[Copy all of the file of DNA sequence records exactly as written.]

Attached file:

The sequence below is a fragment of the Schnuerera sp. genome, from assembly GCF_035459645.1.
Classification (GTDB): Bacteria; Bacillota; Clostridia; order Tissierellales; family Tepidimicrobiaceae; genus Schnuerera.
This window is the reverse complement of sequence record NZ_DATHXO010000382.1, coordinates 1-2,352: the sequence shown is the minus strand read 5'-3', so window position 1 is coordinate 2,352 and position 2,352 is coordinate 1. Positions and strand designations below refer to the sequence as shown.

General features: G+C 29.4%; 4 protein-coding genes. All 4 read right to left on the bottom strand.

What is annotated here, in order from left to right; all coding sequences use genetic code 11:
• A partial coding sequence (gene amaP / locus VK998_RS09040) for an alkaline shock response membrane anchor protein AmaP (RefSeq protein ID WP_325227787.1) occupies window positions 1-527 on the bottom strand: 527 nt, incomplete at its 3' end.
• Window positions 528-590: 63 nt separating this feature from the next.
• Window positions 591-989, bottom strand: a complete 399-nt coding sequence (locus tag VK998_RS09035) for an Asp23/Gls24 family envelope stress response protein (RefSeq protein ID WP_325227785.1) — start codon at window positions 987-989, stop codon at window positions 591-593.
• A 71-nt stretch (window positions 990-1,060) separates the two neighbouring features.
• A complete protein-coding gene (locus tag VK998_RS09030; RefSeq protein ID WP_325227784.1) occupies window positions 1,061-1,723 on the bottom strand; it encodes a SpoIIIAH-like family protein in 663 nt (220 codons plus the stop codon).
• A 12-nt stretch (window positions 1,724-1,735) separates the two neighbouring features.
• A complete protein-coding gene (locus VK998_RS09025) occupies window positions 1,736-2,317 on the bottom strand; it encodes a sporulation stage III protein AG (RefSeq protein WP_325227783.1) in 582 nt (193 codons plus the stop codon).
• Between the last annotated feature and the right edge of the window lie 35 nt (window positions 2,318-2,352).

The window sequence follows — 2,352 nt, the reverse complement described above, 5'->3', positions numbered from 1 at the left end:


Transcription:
The sequence below is a fragment of the Schnuerera sp. genome, from assembly GCF_035459645.1.
Classification (GTDB): Bacteria; Bacillota; Clostridia; order Tissierellales; family Tepidimicrobiaceae; genus Schnuerera.
This window is the reverse complement of sequence record NZ_DATHXO010000382.1, coordinates 1-2,352: the sequence shown is the minus strand read 5'-3', so window position 1 is coordinate 2,352 and position 2,352 is coordinate 1. Positions and strand designations below refer to the sequence as shown.

General features: G+C 29.4%; 4 protein-coding genes. All 4 read right to left on the bottom strand.

What is annotated here, in order from left to right; all coding sequences use genetic code 11:
• A partial coding sequence (gene amaP / locus VK998_RS09040) for an alkaline shock response membrane anchor protein AmaP (RefSeq protein ID WP_325227787.1) occupies window positions 1-527 on the bottom strand: 527 nt, incomplete at its 3' end.
• Window positions 528-590: 63 nt separating this feature from the next.
• Window positions 591-989, bottom strand: a complete 399-nt coding sequence (locus tag VK998_RS09035) for an Asp23/Gls24 family envelope stress response protein (RefSeq protein ID WP_325227785.1) — start codon at window positions 987-989, stop codon at window positions 591-593.
• A 71-nt stretch (window positions 990-1,060) separates the two neighbouring features.
• A complete protein-coding gene (locus tag VK998_RS09030; RefSeq protein ID WP_325227784.1) occupies window positions 1,061-1,723 on the bottom strand; it encodes a SpoIIIAH-like family protein in 663 nt (220 codons plus the stop codon).
• A 12-nt stretch (window positions 1,724-1,735) separates the two neighbouring features.
• A complete protein-coding gene (locus VK998_RS09025) occupies window positions 1,736-2,317 on the bottom strand; it encodes a sporulation stage III protein AG (RefSeq protein WP_325227783.1) in 582 nt (193 codons plus the stop codon).
• Between the last annotated feature and the right edge of the window lie 35 nt (window positions 2,318-2,352).

The window sequence follows — 2,352 nt, the reverse complement described above, 5'->3', positions numbered from 1 at the left end: